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John 20:30-31 says the following:

Therefore many other signs Jesus also performed in the presence of the disciples, which are not written in this book; but these have been written so that you may believe that Jesus is the Christ, the Son of God; and that believing you may have life in His name.

My question is about the Greek syntax in the phrase highlighted above. Here it is:

Ἰησοῦς ἐστιν ὁ Χριστὸς ὁ Υἱὸς τοῦ Θεοῦ

Judging by the English alone I can see two distinct possibilities:

  • John wrote so that his readers would believe that Jesus is (A) the Christ, and (B) the Son of God (i.e. two distinct identifiers), or

  • John wrote so that his readers would believe that Jesus is the Christ / Son of God (presenting the two as synonymous)

Which is it?

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  • Possibly related: Matt. 26:63, Luke 4:41, John 11:27
    – Jas 3.1
    Dec 14, 2013 at 0:33

1 Answer 1

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When comparing John 20:30-31 to other early Christian texts, it appears 'Christ' and 'son of God' (and 'Lord') were understood as synonyms when used for Jesus. The two terms appear in conjunction somewhat regularly1, a few you have already noted in a comment above.

The reason for why the two phrases are so often used in relation to each other probably derives from Psalm 2, which is applied to Jesus in a few New Testament texts.2 This psalm speaks of someone as both the 'anointed' (Hebrew messiah, Greek christ) and the 'son' of God.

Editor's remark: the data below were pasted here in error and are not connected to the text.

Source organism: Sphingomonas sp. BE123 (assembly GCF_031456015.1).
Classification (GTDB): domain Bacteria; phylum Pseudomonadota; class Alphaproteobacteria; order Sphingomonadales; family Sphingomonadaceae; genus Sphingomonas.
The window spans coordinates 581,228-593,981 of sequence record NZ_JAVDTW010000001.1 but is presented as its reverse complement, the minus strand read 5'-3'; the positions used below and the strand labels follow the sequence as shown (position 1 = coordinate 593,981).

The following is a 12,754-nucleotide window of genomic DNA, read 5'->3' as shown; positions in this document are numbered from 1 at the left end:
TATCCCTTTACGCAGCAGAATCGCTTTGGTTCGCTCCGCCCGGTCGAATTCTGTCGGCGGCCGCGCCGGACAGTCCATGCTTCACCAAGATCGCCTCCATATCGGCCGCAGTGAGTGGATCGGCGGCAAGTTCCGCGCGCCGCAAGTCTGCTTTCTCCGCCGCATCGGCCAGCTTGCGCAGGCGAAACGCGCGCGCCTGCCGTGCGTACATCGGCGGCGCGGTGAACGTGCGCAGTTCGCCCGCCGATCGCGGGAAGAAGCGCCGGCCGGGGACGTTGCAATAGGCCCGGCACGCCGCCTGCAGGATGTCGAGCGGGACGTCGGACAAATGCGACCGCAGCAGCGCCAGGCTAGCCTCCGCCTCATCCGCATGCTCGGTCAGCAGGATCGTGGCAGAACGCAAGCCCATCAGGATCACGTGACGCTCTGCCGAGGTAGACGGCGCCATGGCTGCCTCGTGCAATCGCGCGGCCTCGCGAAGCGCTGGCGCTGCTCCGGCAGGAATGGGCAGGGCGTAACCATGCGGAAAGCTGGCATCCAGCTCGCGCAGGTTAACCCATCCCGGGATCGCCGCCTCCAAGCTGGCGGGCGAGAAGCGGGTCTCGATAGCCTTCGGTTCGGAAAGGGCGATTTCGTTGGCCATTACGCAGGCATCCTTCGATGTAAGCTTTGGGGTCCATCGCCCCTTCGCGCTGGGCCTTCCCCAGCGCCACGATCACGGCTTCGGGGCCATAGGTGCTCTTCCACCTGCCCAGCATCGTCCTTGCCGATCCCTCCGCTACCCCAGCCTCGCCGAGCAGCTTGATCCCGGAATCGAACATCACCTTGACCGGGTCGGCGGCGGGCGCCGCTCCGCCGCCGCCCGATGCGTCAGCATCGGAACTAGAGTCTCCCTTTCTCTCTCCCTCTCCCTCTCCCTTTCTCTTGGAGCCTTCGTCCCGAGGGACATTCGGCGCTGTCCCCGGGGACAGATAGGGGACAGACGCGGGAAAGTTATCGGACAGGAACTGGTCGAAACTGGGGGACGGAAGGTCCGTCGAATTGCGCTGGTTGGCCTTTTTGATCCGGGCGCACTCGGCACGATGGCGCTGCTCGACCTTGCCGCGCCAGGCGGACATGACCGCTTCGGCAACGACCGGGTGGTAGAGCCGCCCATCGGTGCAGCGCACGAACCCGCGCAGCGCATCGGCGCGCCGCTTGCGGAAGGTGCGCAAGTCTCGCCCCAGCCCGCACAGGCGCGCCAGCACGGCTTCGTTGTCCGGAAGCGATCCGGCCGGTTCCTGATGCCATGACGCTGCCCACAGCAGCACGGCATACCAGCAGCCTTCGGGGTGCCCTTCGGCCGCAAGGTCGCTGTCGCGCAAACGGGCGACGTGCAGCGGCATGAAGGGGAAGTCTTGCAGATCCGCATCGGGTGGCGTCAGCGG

Psalm 2 was widely regarded as having been written by David (e.g. Acts 4:25). The obvious usage of the Hebrew scriptures in the New Testament and the frequent claims that Jesus is a royal descendant of David reinforce the synonymous meaning of the two titles 'Christ' and 'son of God' in John 20:30-31. Psalm 2 uses the two concepts for one person, the (Davidic) king of Israel.

The son of God = the Christ = the king of Israel in John 20:30-31.3


1. Matthew 16:16; 26:63; Mark 1:1 (though 'son of God' is regarded as a later addition to this verse); Luke 4:41; John 11:27; Romans 1:4; First Corinthians 1:9; Second Corinthians 1:19; Galatians 2:20; Ephesians 4:13; Hebrews 5:5.

2. Direct quotations in Acts 4:25-28 and 13:30-33; subtle allusions in Revelation 2:27, 12:5, and 19:11-21.

3. Other uses of the two titles in the New Testament texts probably all carry the same meaning, but they would all need to be determined on a case-by-case basis.

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  • (+1) Great question and great answer. The answer could be greatly improved by showing that the Greek supports this answer as well, which I believe it does (but am not an authority).
    – user10231
    Dec 19, 2016 at 11:33

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